UN partners with private sector to map disaster risks for local communities
5 May 2014, ABU DHABI/GENEVA - New technologies that enable communities to visualize disaster risk and take action, are to be made available for cities worldwide as a result of collaboration between Esri and the United Nations Office for Disaster Risk Reduction (UNISDR).
Esri, a world leader in Geographic Information Systems (GIS) technology, and the UNISDR announced their new partnership at the Abu Dhabi Ascent, a high-level meeting to generate momentum ahead of the September 23 Climate Summit being convened by the UN Secretary-General Ban Ki-moon. The two-day meeting which concludes today brought together government representatives and leaders from business, finance and civil society to develop proposals for action on climate change.
The new initiative will support the efforts of the 1,800 cities of UNISDR’s Making Cities Resilient Campaign to improve land use and urban planning by providing access to the very latest mapping technology and encouraging the development of new apps for urban resilience.
Responding to the UN Secretary-General's call for world leaders to mobilize their most ambitious plans for climate action, the initiative leverages the same technology platform that US President Barak Obama unveiled for American cities last month. The maps provided through the partnership establish the foundation for mobilizing larger tangible commitments to disaster risk reduction that will be announced at the Climate Summit in September.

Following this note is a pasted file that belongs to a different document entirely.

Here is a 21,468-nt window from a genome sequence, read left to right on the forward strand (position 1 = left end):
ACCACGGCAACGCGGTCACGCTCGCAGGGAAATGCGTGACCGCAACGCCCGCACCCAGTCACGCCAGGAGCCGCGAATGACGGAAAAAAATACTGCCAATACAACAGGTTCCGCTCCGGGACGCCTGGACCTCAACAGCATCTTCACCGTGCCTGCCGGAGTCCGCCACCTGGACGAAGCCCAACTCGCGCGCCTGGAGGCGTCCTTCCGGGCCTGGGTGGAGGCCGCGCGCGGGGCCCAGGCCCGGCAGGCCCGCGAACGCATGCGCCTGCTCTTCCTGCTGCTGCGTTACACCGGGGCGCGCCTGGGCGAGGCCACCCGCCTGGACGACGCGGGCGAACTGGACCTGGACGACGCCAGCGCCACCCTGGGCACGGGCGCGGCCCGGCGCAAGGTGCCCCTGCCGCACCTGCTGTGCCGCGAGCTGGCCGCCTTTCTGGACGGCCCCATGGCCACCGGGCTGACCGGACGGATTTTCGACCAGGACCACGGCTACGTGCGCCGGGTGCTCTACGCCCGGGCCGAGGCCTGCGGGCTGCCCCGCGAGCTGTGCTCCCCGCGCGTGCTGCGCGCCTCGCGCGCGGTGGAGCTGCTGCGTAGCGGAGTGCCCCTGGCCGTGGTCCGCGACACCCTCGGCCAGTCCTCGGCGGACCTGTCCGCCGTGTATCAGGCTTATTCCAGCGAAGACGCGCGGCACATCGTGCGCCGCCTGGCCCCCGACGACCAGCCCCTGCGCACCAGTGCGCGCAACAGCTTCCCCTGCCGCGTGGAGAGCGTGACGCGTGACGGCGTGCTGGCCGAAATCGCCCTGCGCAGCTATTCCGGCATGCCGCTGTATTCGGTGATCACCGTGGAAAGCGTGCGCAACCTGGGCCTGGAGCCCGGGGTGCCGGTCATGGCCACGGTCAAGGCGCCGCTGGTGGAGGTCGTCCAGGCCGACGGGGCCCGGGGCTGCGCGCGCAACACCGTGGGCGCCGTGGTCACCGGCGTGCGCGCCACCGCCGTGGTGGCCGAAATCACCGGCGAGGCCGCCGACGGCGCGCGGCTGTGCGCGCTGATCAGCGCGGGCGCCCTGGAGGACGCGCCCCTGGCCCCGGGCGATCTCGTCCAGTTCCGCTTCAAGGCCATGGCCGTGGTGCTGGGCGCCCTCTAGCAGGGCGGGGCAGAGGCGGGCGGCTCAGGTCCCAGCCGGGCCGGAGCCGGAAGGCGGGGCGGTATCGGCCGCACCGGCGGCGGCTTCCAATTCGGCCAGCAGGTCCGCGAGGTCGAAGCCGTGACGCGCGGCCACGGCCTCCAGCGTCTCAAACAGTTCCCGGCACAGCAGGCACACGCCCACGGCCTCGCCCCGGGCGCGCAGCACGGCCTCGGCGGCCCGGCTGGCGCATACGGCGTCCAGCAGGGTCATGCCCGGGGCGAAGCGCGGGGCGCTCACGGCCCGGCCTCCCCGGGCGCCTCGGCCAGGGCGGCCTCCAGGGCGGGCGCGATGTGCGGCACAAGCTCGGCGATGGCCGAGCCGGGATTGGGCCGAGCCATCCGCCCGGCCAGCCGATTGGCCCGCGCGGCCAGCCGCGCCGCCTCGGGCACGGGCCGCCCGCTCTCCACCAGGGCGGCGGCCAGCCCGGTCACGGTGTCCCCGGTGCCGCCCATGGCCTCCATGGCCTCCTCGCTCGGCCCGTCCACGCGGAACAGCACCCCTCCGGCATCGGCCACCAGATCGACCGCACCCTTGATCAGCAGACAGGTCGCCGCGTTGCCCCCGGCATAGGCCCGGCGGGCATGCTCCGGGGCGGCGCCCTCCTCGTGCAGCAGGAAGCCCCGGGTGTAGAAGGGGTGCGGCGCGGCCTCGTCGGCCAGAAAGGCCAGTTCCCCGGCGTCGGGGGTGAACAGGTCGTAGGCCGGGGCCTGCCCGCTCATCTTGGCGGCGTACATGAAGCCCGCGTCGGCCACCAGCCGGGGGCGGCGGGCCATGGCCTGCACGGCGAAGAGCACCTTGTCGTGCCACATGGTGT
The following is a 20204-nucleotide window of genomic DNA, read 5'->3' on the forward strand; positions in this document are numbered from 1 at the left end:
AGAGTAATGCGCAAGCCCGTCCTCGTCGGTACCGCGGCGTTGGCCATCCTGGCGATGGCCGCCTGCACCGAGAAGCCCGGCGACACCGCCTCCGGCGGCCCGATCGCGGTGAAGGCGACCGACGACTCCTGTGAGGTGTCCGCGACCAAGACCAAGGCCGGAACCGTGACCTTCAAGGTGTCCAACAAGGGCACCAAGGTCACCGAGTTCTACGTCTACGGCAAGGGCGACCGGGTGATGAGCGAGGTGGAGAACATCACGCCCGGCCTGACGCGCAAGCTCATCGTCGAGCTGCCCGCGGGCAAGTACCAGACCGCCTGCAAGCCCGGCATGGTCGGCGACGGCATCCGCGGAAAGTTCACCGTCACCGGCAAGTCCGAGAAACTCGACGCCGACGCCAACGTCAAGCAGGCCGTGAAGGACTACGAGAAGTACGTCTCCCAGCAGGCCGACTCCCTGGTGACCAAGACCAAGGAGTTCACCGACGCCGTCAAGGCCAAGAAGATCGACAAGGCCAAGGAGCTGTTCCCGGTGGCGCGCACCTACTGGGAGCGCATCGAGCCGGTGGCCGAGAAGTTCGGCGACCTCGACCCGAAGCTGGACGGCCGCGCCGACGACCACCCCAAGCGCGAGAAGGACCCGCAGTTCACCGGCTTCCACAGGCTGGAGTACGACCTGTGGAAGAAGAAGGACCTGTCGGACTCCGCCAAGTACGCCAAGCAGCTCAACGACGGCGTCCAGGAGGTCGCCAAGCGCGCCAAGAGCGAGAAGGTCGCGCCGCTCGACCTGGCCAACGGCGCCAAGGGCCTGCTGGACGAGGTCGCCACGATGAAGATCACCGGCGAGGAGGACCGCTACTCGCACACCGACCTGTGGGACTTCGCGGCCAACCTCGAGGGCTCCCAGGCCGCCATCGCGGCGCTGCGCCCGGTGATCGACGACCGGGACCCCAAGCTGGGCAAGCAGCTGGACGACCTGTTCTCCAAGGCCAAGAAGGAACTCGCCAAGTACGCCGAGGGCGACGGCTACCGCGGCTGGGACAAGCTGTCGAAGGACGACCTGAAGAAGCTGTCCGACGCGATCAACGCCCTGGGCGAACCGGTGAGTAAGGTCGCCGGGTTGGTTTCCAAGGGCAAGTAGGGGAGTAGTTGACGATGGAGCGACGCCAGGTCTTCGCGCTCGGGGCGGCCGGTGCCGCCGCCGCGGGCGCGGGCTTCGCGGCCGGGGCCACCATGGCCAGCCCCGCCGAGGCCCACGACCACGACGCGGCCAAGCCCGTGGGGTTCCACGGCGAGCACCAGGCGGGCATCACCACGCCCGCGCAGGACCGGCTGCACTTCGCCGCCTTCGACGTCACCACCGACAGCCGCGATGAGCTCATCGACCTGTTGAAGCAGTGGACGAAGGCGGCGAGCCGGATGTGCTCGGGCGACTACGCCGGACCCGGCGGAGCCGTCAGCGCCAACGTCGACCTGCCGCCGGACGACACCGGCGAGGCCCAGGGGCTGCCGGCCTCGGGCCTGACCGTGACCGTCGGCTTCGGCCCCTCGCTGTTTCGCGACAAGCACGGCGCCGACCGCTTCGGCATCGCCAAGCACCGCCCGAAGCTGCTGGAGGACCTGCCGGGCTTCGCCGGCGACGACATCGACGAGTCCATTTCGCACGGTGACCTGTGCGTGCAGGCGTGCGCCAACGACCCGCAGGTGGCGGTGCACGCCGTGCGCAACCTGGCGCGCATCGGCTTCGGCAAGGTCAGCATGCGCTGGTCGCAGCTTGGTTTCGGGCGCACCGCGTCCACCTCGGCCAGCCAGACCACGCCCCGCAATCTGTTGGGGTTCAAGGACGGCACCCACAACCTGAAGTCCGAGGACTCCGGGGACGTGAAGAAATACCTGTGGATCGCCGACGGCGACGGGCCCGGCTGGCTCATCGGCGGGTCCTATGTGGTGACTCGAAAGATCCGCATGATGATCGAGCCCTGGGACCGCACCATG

Esri President, Jack Dangermond, said: “Just as we’re supporting President Obama’s climate resiliency initiative in the US, we are committed to providing expertise, support, and capabilities on a global scale for the Making Cities Resilient effort. Populations and economies are becoming increasingly concentrated in urban areas. The experience of cities already working to build their resilience are essential for helping us all to understand climate impacts and plan measures to reduce exposure to disaster risk in the 21st century.”
Margareta Wahlström, the head of UNISDR, said: “Land use and location of critical infrastructure such as schools and hospitals are key to good planning for all communities, large and small. Planners must deal with spatial information if they are to reduce risk and build resilience to disasters. This partnership with Esri can help bridge the gap between aspiration and implementation by putting the latest science and technology at the disposal of those who have joined the Making Cities Resilient Campaign.”
As part of the initiative Esri will launch an app challenge centered around UNISDR’s 10 Essentials for Making Cities Resilient at its July Users Conference, an announcements of prizes and awards will follow.
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